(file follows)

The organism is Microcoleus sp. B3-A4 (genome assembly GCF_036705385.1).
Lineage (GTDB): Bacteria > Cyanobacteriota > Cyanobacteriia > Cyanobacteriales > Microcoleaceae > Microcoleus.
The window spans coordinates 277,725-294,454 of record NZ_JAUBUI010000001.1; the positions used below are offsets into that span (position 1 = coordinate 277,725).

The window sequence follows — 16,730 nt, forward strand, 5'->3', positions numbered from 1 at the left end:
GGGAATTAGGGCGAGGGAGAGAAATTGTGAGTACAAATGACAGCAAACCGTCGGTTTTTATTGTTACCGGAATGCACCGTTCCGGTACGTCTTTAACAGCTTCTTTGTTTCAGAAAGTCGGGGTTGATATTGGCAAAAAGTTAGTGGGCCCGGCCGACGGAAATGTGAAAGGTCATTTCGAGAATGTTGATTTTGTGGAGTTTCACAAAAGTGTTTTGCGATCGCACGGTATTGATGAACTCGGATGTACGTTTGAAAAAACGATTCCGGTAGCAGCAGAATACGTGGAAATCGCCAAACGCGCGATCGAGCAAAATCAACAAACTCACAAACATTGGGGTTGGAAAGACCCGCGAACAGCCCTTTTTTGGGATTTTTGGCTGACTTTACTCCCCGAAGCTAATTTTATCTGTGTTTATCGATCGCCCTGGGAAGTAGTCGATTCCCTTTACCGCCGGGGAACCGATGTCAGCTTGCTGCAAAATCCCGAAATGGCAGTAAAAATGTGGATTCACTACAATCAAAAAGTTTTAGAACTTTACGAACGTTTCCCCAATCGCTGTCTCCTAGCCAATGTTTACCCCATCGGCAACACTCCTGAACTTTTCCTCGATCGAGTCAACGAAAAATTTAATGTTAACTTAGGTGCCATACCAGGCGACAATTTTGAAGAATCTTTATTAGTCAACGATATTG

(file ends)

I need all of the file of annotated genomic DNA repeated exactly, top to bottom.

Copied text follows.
The organism is Microcoleus sp. B3-A4 (genome assembly GCF_036705385.1).
Lineage (GTDB): Bacteria > Cyanobacteriota > Cyanobacteriia > Cyanobacteriales > Microcoleaceae > Microcoleus.
The window spans coordinates 277,725-294,454 of record NZ_JAUBUI010000001.1; the positions used below are offsets into that span (position 1 = coordinate 277,725).

The window sequence follows — 16,730 nt, forward strand, 5'->3', positions numbered from 1 at the left end:
GGGAATTAGGGCGAGGGAGAGAAATTGTGAGTACAAATGACAGCAAACCGTCGGTTTTTATTGTTACCGGAATGCACCGTTCCGGTACGTCTTTAACAGCTTCTTTGTTTCAGAAAGTCGGGGTTGATATTGGCAAAAAGTTAGTGGGCCCGGCCGACGGAAATGTGAAAGGTCATTTCGAGAATGTTGATTTTGTGGAGTTTCACAAAAGTGTTTTGCGATCGCACGGTATTGATGAACTCGGATGTACGTTTGAAAAAACGATTCCGGTAGCAGCAGAATACGTGGAAATCGCCAAACGCGCGATCGAGCAAAATCAACAAACTCACAAACATTGGGGTTGGAAAGACCCGCGAACAGCCCTTTTTTGGGATTTTTGGCTGACTTTACTCCCCGAAGCTAATTTTATCTGTGTTTATCGATCGCCCTGGGAAGTAGTCGATTCCCTTTACCGCCGGGGAACCGATGTCAGCTTGCTGCAAAATCCCGAAATGGCAGTAAAAATGTGGATTCACTACAATCAAAAAGTTTTAGAACTTTACGAACGTTTCCCCAATCGCTGTCTCCTAGCCAATGTTTACCCCATCGGCAACACTCCTGAACTTTTCCTCGATCGAGTCAACGAAAAATTTAATGTTAACTTAGGTGCCATACCAGGCGACAATTTTGAAGAATCTTTATTAGTCAACGATATTG